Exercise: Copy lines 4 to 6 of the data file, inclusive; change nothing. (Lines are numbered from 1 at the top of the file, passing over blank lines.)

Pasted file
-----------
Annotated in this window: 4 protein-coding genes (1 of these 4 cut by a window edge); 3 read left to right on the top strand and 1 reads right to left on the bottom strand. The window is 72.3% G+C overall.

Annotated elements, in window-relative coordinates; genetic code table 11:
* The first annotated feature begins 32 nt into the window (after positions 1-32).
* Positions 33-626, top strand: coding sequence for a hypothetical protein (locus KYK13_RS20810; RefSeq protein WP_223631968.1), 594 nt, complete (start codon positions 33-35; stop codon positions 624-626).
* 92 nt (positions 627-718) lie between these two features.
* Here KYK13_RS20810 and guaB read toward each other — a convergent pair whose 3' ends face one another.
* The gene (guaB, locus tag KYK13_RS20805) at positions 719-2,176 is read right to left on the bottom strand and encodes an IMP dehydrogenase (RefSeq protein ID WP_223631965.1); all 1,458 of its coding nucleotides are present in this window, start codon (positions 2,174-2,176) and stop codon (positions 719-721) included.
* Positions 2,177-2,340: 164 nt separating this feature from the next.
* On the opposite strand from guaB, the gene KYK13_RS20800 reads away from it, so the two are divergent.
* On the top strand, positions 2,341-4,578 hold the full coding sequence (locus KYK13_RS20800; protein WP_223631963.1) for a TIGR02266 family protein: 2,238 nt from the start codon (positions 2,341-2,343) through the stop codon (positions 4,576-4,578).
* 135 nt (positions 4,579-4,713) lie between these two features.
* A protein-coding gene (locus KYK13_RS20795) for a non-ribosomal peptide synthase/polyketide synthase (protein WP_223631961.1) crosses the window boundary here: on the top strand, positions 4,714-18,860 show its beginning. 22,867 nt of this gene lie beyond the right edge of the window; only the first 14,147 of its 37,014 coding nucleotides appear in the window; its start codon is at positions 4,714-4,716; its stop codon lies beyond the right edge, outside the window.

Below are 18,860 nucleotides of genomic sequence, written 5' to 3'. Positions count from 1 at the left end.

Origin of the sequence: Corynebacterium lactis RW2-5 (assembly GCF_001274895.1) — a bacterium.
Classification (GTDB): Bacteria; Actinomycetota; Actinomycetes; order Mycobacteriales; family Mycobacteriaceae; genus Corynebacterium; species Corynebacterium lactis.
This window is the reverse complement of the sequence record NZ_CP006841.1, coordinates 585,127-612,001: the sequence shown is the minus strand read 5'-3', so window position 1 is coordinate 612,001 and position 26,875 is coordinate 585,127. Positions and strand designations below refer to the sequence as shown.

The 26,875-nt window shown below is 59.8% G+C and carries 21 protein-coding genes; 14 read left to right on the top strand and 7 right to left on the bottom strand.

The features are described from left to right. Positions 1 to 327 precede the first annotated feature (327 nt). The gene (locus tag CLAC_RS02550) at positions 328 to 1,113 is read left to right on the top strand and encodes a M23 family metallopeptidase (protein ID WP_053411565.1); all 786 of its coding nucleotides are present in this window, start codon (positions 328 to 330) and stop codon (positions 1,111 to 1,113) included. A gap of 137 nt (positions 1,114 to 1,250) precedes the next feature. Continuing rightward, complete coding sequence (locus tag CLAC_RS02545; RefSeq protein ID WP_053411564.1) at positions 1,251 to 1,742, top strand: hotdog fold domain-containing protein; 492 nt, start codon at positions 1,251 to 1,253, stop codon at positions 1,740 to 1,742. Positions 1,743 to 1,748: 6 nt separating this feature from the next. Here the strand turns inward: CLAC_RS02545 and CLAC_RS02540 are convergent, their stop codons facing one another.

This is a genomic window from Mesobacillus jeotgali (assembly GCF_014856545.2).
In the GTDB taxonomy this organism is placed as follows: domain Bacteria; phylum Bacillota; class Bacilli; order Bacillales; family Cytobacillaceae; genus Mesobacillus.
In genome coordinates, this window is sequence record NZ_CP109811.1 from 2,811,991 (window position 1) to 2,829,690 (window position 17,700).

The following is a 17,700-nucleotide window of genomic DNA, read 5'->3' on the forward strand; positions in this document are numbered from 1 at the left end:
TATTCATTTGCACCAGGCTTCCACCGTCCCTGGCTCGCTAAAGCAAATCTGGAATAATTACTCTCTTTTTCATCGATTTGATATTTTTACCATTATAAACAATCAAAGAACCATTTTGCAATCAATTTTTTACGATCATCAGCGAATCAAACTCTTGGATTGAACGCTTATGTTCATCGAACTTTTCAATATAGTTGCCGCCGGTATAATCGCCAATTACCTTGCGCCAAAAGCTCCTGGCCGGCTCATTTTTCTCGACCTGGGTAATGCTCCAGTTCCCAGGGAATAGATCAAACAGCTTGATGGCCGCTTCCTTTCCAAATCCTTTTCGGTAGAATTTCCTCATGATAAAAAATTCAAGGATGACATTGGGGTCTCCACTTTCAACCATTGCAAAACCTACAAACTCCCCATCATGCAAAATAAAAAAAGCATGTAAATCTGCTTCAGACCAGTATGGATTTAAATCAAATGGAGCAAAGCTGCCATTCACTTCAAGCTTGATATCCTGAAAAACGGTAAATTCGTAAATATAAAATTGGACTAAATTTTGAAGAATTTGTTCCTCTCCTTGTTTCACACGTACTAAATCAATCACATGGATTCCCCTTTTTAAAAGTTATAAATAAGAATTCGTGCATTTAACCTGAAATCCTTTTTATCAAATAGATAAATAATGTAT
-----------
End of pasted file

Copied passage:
* Positions 33-626, top strand: coding sequence for a hypothetical protein (locus KYK13_RS20810; RefSeq protein WP_223631968.1), 594 nt, complete (start codon positions 33-35; stop codon positions 624-626).
* 92 nt (positions 627-718) lie between these two features.
* Here KYK13_RS20810 and guaB read toward each other — a convergent pair whose 3' ends face one another.